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Choosing a pen name...

Butterfly

Auror
The question is how do you choose a suitable pen name to write under?

Everything I come up with doesn't seem to suit me and my real name doesn't really fit the genre I'm writing in, added to the problem of my surname being the same as a world famous poet. I would rather not use it.

So it has to suit me and fit the genre, possibly be a gender neutral first name.

Any ideas where I can go, such as sites, that will help me generate one?

If you have one, how did you come up with your's?
 
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Why bother? Having the name of a world-famous poet maybe a good thing if it's one of the unusual recognizable names--Longfellow, Wordsworth, Dante--and not one of the lame regulars ones, such as Collins. And how would you want to be called at a con? How would you explain signing for your hotel room under your real name while being recognized by a clerk for your pen name? It's not like someone won't suss if out for the whole internet to know. Seems more trouble than it's worth.
 

T.Allen.Smith

Staff
Moderator
It's been said that a writer's fame is the best kind. Your name can get you a table at exclusive restaurants but your face will let you enjoy that dinner in peace.

I've been considering the use of a pen name as well, but for a different reason. My name is so common. I will likely have three publications released within the next year so I've been mulling this over as well. I'm considering the use of family names for loved ones departed, as a means of honoring them.
 
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A. E. Lowan

Forum Mom
Leadership
There's two of us - one of our names is super common in the United States, and the other is super rare, and therefore often misspelled. We would rather write under one name and one cohesive voice, so we chose "A. E. Lowan" for a couple of different reasons that primarily had to do with marketing back in the days when brick and mortar bookstores were king. Now we simply love the name, it sounds nice and it's easy to remember and spell, so we stick with it.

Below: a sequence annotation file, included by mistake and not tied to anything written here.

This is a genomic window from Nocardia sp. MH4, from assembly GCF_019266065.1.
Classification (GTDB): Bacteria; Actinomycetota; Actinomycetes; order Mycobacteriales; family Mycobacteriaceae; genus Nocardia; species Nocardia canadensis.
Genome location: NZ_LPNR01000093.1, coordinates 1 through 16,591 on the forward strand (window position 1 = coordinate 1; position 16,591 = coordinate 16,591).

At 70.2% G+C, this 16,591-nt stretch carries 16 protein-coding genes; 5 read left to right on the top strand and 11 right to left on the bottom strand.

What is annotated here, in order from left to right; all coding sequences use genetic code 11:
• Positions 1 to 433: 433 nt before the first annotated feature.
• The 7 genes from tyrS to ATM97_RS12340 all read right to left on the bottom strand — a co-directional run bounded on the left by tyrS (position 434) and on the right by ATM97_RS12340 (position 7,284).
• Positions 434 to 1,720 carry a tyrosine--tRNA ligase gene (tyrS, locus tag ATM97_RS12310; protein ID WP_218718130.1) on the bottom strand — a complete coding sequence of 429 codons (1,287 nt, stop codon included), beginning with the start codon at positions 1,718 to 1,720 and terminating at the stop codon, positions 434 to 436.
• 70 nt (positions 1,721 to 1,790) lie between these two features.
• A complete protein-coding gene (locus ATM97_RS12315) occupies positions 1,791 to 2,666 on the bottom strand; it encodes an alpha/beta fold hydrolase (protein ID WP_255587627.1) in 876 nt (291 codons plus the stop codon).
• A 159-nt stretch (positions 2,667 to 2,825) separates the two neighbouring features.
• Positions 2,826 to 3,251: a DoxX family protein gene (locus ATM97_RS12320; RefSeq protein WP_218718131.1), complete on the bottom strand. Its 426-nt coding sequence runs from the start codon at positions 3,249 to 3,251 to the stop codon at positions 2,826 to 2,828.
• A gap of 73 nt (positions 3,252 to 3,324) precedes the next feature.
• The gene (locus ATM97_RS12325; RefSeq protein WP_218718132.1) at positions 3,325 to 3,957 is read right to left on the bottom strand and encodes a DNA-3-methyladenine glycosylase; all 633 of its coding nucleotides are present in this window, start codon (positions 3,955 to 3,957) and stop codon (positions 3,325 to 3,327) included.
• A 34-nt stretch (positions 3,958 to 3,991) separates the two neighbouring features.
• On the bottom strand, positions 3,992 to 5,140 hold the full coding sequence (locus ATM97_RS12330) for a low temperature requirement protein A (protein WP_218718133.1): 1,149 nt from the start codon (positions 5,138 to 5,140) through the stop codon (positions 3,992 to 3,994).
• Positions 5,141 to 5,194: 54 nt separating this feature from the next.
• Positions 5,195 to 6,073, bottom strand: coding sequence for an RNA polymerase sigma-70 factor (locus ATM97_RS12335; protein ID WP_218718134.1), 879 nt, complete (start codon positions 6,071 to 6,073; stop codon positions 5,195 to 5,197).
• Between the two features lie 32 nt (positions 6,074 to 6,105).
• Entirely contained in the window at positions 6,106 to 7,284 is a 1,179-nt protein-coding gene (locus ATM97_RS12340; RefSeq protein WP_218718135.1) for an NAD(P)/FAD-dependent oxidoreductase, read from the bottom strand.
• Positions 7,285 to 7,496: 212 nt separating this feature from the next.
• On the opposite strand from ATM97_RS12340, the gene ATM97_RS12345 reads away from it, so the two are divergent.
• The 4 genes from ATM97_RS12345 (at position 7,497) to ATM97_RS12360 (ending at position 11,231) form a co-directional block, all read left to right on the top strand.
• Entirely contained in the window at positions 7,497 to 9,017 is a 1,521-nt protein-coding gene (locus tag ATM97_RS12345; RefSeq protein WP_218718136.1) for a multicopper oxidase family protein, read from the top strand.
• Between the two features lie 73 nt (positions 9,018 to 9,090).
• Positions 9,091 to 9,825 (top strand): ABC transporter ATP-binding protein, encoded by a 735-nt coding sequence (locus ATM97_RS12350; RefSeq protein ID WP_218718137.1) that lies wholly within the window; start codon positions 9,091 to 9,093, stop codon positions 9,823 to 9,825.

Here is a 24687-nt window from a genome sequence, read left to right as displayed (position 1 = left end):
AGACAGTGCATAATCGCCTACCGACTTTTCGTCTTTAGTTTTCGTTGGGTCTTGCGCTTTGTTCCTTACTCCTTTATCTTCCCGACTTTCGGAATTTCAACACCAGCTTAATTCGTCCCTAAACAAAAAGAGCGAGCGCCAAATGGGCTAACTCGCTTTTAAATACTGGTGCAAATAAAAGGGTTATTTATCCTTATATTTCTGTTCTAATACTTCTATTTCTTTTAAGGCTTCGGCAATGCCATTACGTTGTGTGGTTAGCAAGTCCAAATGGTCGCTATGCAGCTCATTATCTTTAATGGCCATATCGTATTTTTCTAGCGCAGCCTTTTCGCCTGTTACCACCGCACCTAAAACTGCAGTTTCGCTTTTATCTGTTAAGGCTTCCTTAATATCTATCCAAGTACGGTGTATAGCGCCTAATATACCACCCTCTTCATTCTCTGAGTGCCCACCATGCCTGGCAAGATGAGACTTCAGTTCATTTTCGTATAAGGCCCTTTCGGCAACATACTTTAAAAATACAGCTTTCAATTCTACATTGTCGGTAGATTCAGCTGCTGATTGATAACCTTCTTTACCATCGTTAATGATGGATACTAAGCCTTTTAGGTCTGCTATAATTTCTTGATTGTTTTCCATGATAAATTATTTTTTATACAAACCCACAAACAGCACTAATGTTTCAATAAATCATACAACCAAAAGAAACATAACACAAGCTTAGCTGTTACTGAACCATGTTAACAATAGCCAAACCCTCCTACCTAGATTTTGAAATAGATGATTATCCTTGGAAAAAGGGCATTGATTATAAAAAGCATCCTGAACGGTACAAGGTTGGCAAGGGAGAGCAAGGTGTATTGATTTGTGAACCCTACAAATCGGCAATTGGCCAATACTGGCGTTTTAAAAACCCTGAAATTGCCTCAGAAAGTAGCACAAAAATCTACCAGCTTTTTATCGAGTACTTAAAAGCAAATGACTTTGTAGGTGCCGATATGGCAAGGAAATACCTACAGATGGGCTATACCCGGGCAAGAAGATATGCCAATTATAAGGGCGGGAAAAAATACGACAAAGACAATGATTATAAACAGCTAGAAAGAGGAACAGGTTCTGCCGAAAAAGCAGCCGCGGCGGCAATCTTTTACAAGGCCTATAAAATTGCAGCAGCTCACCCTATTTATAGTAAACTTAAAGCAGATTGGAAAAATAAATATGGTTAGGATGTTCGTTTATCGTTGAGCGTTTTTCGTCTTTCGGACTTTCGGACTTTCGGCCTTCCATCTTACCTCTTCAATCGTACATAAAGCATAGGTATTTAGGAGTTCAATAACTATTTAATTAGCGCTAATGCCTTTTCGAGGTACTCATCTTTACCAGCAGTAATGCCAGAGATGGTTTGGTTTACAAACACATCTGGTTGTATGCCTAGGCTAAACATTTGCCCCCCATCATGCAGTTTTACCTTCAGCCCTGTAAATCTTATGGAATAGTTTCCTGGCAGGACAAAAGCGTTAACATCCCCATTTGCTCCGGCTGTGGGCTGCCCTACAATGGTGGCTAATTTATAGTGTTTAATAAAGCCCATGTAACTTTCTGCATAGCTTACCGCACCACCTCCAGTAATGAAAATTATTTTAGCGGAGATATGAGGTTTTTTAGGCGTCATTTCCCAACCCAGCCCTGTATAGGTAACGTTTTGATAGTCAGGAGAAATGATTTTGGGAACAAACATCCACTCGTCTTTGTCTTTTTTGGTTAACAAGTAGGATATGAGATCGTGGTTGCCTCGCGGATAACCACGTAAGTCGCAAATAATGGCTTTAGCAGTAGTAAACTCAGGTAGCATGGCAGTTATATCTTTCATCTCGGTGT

Hi,

I would go with your own name as well. If your name is the same as a world famous poet then that could actually attract some attention from readers and work in your favour. And I don't think there really are too many names that don't work with particular genres.

But you can use your name in different ways. For me I write under the name Greg instead of Gregory, mostly because that's how I've always thought of myself, but also to distinguish myself from another writer with the same name. You could go with initials which are fairly genderless. You could do a mix, say like one well known movie maker who uses his first initial then his midle name and surname.

In my view the only reason to use a pen name is if your writing could somehow negatively impact your life.

Cheers, Greg.
 
C

Chessie

Guest
I am also going with my real name. I see no reason to hide my literary achievements behind a fake name. :D

That said, I understand that some authors choose a pen name for privacy's sake, or maybe because they are publishing in more than one genre. I look at it this way: if the people in my life know that I'm publishing stories and I'm proud of the work I do, why pretend I'm someone else? It can only boost my career as a writer to fully put myself out there. And I also think it holds me to a higher standard of work ethic, if my friends know what I'm up to. :)
 

buyjupiter

Maester
For my SF/horror writing I'll be making up a pen name. I tend to write stuff in both of those genres that'd be a hard sell under "Danielle". :) Unless of course the editor/agent lived in Italy for a very long time. Because that's a spelling of "Daniel" over there.

I have plenty of great-uncles and grandparents to pull names from, however, most of them are incredibly old fashioned as they were born in the 1920s.

I'm leaning towards Tom Cecil, but I do like the sound of Thomas Lyle as well. (Looking up both names, there was a physicist named Thomas Lyle; and I already knew that Tom Cecil was the first lord Burghley, which makes my inner Elizabethan history nerd happy. Maybe I can merge the two last names. Hmmm. Things to think about.)
 

Philip Overby

Staff
Article Team
I'm going with my real name as well (you may notice I'm no longer Phil the Drill!) This is because the closer I get to hopefully publishing something, I rather use my real name instead of someone saying, "Oh, is that Phil from Mythic Scribes? I didn't know he wrote that!" I rather just have my real name that I plan on using to publish with out there in the world. I get that some people use pen names for various reasons, but I figure my name isn't super common, so it can't hurt. (There's apparently a famous doctor that shares my name and there are tons of other people with the same name, but I don't presume they're writers.)
 

BWFoster78

Myth Weaver
I'm planning on publishing under my real name, but I was curious about something: How easy is it to write legally under a pseudonym? Do you need to submit some kind of DBA or can you just start publishing however you like?
 

Gryphos

Auror
This is something I've never really thought about before. For me my full name would be Massimiliano Leo Vitelli, which is way too long. A shortening (the name I actually go by) is Max Leo Vitelli, but that's too clunky. I could get rid of the middle name and just use Max Vitelli, which could work. Then there's the option of initialising. But then do I initialise just the middle name or the middle and first, Max L. Vitelli or M. L. Vitelli. I'm personally leaning toward M. L. Vitelli because it has a ring to it.
 

Foah

Troubadour
I'll be using a pen name for when I start publishing some work. Mostly this is because of personal circumstances, but also because my actual name is difficult to pronounce for non Swedes.
 

CupofJoe

Myth Weaver